A machine is defined, in the strict sense (Art.2), as an assembly, fitted with or intended to be fitted with a drive system other than directly applied human or animal effort, consisting of linked parts or components, at least one of which moves, and which are joined together for a specific application.

Products missing only the electric motor, requiring mounting or to be assembled with others are all regarded as machinery in the strict sense. In addition to machinery in the strict sense, the Machinery Directive (MD) brings into scope several other products (Art.1):

  • ‘Interchangeable equipment’ means a device which, after the putting into service of machinery or of a tractor, is assembled with that machinery or tractor, by the operator himself, in order to change its function or attribute a new function, in so far as this equipment is not a tool;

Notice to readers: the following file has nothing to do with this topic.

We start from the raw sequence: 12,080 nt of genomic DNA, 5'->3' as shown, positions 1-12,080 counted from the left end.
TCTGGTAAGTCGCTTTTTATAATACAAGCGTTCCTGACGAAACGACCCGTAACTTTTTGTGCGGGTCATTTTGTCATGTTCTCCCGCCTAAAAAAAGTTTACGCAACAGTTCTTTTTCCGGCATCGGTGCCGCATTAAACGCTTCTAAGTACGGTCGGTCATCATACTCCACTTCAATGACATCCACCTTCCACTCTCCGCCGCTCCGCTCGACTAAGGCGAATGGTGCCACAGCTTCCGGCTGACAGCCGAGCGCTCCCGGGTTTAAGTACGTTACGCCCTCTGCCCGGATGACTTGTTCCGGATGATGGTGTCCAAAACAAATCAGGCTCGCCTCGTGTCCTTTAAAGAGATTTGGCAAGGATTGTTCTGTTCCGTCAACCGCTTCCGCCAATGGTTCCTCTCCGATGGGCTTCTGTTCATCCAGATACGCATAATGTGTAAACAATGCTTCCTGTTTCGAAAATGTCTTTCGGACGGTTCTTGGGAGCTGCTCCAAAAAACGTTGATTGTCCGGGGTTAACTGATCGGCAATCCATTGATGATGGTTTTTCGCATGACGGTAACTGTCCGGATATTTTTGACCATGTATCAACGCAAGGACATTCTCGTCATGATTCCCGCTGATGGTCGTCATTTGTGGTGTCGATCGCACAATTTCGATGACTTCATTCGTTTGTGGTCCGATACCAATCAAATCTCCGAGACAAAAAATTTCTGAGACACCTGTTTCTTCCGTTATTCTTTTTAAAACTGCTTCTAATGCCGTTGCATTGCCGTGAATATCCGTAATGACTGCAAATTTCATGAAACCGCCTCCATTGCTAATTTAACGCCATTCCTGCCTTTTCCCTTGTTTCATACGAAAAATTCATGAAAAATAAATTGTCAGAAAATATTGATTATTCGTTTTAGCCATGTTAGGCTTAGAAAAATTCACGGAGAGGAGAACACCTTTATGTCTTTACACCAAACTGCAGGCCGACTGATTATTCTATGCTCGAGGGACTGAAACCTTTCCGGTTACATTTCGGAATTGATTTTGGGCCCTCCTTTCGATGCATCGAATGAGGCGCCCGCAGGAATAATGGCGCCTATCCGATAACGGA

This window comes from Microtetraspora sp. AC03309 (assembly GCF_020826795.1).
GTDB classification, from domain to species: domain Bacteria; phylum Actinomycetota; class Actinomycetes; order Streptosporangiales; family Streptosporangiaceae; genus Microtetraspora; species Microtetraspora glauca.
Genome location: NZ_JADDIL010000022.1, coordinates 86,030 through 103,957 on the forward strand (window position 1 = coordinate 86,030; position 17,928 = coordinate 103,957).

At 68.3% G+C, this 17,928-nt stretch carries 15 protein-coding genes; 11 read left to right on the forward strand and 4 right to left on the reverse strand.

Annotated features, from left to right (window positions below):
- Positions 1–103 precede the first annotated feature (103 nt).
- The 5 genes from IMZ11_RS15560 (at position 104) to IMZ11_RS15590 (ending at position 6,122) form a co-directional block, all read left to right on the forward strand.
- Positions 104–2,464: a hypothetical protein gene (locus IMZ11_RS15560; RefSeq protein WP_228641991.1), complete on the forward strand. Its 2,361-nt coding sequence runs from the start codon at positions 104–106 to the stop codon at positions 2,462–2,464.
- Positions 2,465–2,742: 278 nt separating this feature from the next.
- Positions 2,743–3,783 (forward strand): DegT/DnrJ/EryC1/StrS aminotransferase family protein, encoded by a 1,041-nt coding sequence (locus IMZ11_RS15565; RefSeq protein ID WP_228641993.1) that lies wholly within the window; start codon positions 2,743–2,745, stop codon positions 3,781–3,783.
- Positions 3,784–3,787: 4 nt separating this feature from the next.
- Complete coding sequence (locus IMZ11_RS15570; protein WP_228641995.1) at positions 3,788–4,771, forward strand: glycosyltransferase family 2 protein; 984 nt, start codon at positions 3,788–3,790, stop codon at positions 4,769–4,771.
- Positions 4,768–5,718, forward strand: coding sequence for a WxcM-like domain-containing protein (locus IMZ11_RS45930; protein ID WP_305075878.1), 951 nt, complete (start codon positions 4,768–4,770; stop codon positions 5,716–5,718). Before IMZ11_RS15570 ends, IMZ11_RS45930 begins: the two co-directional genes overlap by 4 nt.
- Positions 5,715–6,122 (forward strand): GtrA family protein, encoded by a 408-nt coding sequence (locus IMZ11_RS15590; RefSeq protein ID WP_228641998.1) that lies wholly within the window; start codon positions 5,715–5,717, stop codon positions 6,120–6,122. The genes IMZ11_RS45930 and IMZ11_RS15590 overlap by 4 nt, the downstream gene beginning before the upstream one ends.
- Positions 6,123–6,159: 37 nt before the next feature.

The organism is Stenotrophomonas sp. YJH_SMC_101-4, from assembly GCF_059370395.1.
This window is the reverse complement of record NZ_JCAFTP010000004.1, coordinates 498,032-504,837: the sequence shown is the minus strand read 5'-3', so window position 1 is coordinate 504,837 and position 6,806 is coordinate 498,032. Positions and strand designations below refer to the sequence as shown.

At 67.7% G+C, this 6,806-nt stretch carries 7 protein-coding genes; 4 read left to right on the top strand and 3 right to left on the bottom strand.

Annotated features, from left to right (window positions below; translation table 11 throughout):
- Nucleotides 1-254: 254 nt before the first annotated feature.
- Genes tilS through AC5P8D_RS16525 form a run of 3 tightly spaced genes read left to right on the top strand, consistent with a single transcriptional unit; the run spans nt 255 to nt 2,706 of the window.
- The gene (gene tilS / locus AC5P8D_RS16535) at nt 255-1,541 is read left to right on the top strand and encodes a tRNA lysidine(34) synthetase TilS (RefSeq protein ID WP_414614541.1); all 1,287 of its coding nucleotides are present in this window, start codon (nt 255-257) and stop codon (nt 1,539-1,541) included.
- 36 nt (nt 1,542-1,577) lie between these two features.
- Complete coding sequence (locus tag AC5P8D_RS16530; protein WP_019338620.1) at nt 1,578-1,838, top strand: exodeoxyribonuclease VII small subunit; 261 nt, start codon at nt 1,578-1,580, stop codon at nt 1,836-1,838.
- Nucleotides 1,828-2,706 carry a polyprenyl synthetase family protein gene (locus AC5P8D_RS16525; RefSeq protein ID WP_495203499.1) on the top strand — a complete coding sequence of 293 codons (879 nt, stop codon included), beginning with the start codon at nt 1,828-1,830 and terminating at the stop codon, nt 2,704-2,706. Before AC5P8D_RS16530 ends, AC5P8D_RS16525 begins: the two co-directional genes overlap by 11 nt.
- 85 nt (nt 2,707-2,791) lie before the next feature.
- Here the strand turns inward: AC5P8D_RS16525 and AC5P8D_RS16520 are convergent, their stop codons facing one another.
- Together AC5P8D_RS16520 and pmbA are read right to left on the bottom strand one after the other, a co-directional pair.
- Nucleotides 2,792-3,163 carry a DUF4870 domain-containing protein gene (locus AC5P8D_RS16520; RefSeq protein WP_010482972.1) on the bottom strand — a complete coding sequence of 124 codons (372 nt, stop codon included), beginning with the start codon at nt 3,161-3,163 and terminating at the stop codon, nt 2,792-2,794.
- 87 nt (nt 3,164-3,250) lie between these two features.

• ‘Safety component’ means a component which serves to fulfil a safety function, which is independently placed on the market, the failure and/or malfunction of which endangers the safety of persons, and which is not necessary for the function of the machinery, or for the specific function it may be substituted by normal components;
  • ‘Lifting accessory’ means a component or equipment not attached to the lifting machinery, allowing the load to be held, which is placed between the machinery and the load or on the load itself, or which is intended to constitute an integral part of the load and which is independently placed on the market; slings and their components are also regarded as lifting accessories;